Around noon, nearing Hines Creek, we halted on the trail. The afternoon was windless. We were warm from walking but rapidly started to freeze; feeling left our fingers and noses first. Betchkal pointed off the path to the south, across a field of tangled willows, to a steep, snowy ridge, atop which he wanted to put the station. We shook up chemical hand warmers so they’d be hot when we reached the summit and charged into the thicket after Jeff Duckett, the ranger. Branches crashed against jackets and backpacks. We tripped on roots and fell. The sled proved too awkward to carry, and after retrieving two solar panels and a box of gear, Duckett and Betchkal abandoned it. At the foot of the hill, we began switchbacking upward through knee-high snow drifts. A Piper Cub skirted low over our heads, the roar of the engine momentarily blotting out the sounds of our breathing. Reaching the top, we dumped the audio equipment and threw on extra jackets. Betchkal got to work quickly, arranging tripods and running Arctic cable designed not to snap in subzero weather. Below, miles of black spruce spanned the valley separating us from Mount Healy.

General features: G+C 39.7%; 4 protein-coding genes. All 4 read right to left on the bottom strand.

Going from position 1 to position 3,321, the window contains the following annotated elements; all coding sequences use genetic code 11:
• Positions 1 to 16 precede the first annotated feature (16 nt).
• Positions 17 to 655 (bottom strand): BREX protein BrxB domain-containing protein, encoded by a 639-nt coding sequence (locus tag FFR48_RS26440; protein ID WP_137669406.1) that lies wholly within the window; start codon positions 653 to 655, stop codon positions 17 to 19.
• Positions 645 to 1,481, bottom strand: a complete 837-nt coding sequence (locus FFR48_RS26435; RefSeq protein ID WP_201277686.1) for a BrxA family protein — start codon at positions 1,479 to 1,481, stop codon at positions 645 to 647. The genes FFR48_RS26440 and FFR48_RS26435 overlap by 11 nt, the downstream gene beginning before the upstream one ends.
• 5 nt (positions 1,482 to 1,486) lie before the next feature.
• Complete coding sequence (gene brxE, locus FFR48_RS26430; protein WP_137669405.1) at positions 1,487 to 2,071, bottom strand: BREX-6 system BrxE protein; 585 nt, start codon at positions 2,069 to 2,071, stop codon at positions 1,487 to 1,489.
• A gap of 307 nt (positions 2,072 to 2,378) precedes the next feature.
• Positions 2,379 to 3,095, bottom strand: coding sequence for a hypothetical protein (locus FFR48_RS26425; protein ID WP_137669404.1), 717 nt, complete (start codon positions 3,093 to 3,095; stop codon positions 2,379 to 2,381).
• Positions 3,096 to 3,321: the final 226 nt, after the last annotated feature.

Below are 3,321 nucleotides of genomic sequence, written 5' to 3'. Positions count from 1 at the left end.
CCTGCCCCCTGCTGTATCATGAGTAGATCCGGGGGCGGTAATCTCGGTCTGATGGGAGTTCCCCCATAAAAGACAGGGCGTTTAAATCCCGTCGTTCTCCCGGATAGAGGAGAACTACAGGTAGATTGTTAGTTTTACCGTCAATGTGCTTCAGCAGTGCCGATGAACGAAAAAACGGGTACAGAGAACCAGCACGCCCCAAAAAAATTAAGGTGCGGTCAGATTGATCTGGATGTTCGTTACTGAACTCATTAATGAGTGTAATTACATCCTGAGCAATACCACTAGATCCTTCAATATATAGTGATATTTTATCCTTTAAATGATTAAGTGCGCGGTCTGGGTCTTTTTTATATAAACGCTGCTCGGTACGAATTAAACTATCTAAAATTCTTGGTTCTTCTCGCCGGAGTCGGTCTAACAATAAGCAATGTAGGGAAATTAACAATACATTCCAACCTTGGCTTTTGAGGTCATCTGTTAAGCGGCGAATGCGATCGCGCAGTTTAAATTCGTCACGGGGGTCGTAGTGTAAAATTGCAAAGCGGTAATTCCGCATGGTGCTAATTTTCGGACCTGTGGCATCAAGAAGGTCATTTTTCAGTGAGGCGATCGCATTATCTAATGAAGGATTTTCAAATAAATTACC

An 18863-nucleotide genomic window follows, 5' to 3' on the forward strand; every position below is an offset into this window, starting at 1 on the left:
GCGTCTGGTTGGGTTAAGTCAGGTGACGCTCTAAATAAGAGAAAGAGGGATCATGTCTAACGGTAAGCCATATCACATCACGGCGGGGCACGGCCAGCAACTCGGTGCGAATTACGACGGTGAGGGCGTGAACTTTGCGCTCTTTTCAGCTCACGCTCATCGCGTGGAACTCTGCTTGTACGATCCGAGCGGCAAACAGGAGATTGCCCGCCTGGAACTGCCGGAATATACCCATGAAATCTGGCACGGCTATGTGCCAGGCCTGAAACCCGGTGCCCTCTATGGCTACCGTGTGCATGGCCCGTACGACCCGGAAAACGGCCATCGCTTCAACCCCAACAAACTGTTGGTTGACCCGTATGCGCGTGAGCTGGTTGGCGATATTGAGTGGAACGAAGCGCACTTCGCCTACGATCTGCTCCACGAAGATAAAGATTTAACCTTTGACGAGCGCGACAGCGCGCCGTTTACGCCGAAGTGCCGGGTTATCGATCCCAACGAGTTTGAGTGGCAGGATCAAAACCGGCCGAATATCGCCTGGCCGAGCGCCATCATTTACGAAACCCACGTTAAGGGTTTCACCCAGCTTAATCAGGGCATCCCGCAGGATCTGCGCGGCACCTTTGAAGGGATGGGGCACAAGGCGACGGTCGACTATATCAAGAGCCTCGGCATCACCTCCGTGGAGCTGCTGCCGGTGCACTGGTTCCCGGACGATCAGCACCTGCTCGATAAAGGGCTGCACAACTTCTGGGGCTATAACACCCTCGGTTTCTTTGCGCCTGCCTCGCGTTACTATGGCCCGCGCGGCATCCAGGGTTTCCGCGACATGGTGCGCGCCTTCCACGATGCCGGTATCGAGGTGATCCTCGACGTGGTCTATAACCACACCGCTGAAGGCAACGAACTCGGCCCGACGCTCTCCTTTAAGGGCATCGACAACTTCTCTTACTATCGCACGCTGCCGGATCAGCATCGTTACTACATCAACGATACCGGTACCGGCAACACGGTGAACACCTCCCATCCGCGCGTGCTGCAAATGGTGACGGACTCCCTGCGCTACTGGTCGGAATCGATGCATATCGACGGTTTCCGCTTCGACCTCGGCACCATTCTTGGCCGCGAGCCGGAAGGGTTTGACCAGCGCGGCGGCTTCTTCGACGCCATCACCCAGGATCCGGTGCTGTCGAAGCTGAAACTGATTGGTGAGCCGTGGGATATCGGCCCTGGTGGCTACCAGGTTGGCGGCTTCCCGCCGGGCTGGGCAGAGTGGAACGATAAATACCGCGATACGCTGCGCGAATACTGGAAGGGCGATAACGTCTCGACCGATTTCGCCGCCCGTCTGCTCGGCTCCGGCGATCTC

Ostensibly, Betchkal’s stations capture exactly what we would hear if we could stand invisibly in the wilderness for a month. The recordings can reveal the sonic relationships that play out in our absence — and help us to modify our acoustic footprint. But our understanding of sound will always be limited by our perception of it. We will never experience the ultrasonic cries of insects, lizards or bats without distorting them. Decibels are self-deception. Bell Telephone Laboratories conjured them to measure loudness in the 1920s (the “bel” honors the company’s eponymous founder), but they represent volume as our ears register it, and the louder a sound is, the less of it we actually take in.